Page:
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On Beauty

Author: Zadie Smith

Campus Novel Book Review: Zadie Smith’s On Beauty (2005)

The campus novel, On Beauty (2005)by Zadie Smith, is marked as a clever reflection of E.M.Forster’s Howards End (1910). Smith plans herself for an impressive work of fiction that bargains a style flexible enough to place divergent principles in one single podium between the families, the Belseys and the Kipps in an American university town. From an epistemological view, the novel shows concepts of morality, racism, apartheid, human psychology, constant construction and destruction of relationships and professional jealousy. The novel is inspired by the author’s autobiographical essence as Smith wrote the story from her own experience as a visiting fellow at Harvard’s Radcliffe Institute.

The title highlights that the storyline would suggest some epistemological idea on beauty from objective and subjective point of views and it does through different characters. I sensed that the book shows a constant interrogation of what we call beautiful in human psyche, culture and physique. With the development of the story, we find the emphasis on male and female concepts of beauty, ideas of physical and mental attractions and what we consider beautiful in humane actions of importance: intellectualism versus certification, conjugal vows versus extra-marital affairs, love verses sex. Though, intellectual talks between the professors, morally corrupt mentalities and disrespect toward nuptial bonds color the title of the novel pretty ironic in my view.

Perhaps,from a sexist point, the author highlights that the males focus on the bodily beauties and females focus on ethics and subjectivity. From a feminist view, I would say that the females, especially the prime characters, are shown more sophisticated. Only two minor female characters, Claire Malcolm and Victoria, are shown as unethical that balances out the novel not falling into the above mentioned two categories.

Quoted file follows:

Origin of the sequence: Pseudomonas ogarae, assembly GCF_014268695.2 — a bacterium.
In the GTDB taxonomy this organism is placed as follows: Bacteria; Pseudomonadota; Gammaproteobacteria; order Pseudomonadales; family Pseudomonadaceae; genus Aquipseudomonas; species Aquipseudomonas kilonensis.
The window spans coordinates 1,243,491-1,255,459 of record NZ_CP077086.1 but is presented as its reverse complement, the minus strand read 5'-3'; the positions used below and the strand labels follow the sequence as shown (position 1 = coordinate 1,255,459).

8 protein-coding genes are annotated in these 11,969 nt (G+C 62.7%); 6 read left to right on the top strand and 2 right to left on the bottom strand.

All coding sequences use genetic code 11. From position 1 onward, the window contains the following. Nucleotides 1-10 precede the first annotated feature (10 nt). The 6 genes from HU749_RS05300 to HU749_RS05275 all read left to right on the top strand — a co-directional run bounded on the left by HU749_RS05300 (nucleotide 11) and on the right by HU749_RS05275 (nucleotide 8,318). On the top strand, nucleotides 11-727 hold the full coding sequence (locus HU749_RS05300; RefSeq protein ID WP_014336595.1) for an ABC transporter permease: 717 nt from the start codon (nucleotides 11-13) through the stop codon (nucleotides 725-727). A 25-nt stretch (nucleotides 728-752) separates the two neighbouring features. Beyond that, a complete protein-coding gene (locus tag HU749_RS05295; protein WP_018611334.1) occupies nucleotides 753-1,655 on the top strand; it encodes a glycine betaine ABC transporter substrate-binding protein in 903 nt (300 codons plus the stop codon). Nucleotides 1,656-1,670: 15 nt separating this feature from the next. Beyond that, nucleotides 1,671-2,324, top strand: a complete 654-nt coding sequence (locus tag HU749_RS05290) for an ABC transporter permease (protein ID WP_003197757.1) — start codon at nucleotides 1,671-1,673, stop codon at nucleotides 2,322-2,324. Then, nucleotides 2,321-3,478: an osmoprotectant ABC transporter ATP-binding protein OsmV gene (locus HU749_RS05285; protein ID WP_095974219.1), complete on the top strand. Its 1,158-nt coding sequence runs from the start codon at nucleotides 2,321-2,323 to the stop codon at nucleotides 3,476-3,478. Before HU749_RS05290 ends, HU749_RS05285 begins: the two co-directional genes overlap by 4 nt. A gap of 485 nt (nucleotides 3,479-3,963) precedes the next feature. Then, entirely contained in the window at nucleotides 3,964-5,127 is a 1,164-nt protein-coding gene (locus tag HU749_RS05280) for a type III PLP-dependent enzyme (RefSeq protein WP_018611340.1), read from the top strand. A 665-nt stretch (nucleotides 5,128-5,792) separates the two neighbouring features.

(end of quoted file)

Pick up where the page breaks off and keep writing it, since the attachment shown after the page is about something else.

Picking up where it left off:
The novel starts depicting a dispute of ideologies between a son and his father. Opening the novel with personal letters engages the readers into a more personal connection with the characters. The tone of the son when he addresses his father clearly echoes that the father is a stern egocentric individual. Later, the reader is informed that silence is something inevitable in Belsey family. The father never replies to the son’s emails neither the Belsey members talk to each other during breakfast. Not having a personal phone by Howard clearly depicts the communication gap the liberal and atheist Belsey family carries with their children. Additionally, Howard’s falling asleep at Mozart Requiem concert indicates how disinterested he is in socialism and art and this portrays him as an alienated individual. All these issues are post-modern problems of today’s world, which Smith skillfully demonstrated.

The next series of actions indicate the cold conjugal relationship between the Belsey couple. The affair of Howard with Claire clearly shows the crack between marital vows. The characterization of KiKi as an African American feminist has been displayed as a sphinxlike expression who has strong resilience towards odds of life. She is a victim of body shaming for being over-weight and a woman of color. She also indicates that Howard has racial perspectives that trigger his white supremist chauvinist attitude toward the whole family, particularly to Kiki. Her characterization justifies the title as she echoes that beauty is something beyond physical appearance and is based on the quality of resilience and virtuous subjectivity of the mind.